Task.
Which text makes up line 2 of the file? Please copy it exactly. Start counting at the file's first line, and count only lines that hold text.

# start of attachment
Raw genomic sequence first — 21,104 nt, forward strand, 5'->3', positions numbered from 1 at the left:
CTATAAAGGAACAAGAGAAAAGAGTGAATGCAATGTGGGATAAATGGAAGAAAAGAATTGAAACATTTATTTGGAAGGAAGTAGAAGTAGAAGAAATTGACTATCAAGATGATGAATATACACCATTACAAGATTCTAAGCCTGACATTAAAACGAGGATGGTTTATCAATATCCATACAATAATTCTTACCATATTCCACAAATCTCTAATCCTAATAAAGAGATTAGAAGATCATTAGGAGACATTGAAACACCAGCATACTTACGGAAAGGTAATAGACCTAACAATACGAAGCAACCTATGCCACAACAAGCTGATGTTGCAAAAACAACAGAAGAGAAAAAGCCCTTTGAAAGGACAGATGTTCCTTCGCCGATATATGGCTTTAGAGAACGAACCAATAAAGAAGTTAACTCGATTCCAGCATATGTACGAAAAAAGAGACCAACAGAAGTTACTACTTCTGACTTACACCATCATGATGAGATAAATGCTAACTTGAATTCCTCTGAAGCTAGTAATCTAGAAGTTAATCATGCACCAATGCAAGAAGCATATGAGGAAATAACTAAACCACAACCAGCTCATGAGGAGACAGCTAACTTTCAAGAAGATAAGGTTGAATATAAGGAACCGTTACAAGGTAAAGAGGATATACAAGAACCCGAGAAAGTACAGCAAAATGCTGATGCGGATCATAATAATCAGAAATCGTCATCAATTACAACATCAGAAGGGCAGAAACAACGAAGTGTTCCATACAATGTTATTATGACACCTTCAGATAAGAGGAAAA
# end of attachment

CTATAAAGGAACAAGAGAAAAGAGTGAATGCAATGTGGGATAAATGGAAGAAAAGAATTGAAACATTTATTTGGAAGGAAGTAGAAGTAGAAGAAATTGACTATCAAGATGATGAATATACACCATTACAAGATTCTAAGCCTGACATTAAAACGAGGATGGTTTATCAATATCCATACAATAATTCTTACCATATTCCACAAATCTCTAATCCTAATAAAGAGATTAGAAGATCATTAGGAGACATTGAAACACCAGCATACTTACGGAAAGGTAATAGACCTAACAATACGAAGCAACCTATGCCACAACAAGCTGATGTTGCAAAAACAACAGAAGAGAAAAAGCCCTTTGAAAGGACAGATGTTCCTTCGCCGATATATGGCTTTAGAGAACGAACCAATAAAGAAGTTAACTCGATTCCAGCATATGTACGAAAAAAGAGACCAACAGAAGTTACTACTTCTGACTTACACCATCATGATGAGATAAATGCTAACTTGAATTCCTCTGAAGCTAGTAATCTAGAAGTTAATCATGCACCAATGCAAGAAGCATATGAGGAAATAACTAAACCACAACCAGCTCATGAGGAGACAGCTAACTTTCAAGAAGATAAGGTTGAATATAAGGAACCGTTACAAGGTAAAGAGGATATACAAGAACCCGAGAAAGTACAGCAAAATGCTGATGCGGATCATAATAATCAGAAATCGTCATCAATTACAACATCAGAAGGGCAGAAACAACGAAGTGTTCCATACAATGTTATTATGACACCTTCAGATAAGAGGAAAA